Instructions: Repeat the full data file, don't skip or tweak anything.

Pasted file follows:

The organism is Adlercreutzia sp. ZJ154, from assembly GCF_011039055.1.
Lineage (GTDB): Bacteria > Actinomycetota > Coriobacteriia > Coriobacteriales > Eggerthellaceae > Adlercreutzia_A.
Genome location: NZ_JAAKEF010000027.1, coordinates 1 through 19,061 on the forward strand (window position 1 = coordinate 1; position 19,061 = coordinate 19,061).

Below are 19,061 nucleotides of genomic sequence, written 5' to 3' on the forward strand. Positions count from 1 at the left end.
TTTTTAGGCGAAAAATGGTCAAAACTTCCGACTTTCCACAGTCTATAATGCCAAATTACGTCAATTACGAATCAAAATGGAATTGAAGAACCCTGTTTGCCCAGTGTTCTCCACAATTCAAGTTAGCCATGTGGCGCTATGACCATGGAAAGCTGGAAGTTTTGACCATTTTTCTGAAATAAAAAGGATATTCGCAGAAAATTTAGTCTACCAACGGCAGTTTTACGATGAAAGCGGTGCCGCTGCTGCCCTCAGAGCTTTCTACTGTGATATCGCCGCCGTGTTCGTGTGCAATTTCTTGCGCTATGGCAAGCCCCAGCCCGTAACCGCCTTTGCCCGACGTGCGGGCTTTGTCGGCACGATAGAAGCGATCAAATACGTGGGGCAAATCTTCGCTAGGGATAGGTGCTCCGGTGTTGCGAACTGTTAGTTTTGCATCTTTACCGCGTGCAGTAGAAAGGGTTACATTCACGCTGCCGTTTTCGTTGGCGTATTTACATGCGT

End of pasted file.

The organism is Adlercreutzia sp. ZJ154, from assembly GCF_011039055.1.
Lineage (GTDB): Bacteria > Actinomycetota > Coriobacteriia > Coriobacteriales > Eggerthellaceae > Adlercreutzia_A.
Genome location: NZ_JAAKEF010000027.1, coordinates 1 through 19,061 on the forward strand (window position 1 = coordinate 1; position 19,061 = coordinate 19,061).

Below are 19,061 nucleotides of genomic sequence, written 5' to 3' on the forward strand. Positions count from 1 at the left end.
TTTTTAGGCGAAAAATGGTCAAAACTTCCGACTTTCCACAGTCTATAATGCCAAATTACGTCAATTACGAATCAAAATGGAATTGAAGAACCCTGTTTGCCCAGTGTTCTCCACAATTCAAGTTAGCCATGTGGCGCTATGACCATGGAAAGCTGGAAGTTTTGACCATTTTTCTGAAATAAAAAGGATATTCGCAGAAAATTTAGTCTACCAACGGCAGTTTTACGATGAAAGCGGTGCCGCTGCTGCCCTCAGAGCTTTCTACTGTGATATCGCCGCCGTGTTCGTGTGCAATTTCTTGCGCTATGGCAAGCCCCAGCCCGTAACCGCCTTTGCCCGACGTGCGGGCTTTGTCGGCACGATAGAAGCGATCAAATACGTGGGGCAAATCTTCGCTAGGGATAGGTGCTCCGGTGTTGCGAACTGTTAGTTTTGCATCTTTACCGCGTGCAGTAGAAAGGGTTACATTCACGCTGCCGTTTTCGTTGGCGTATTTACATGCGT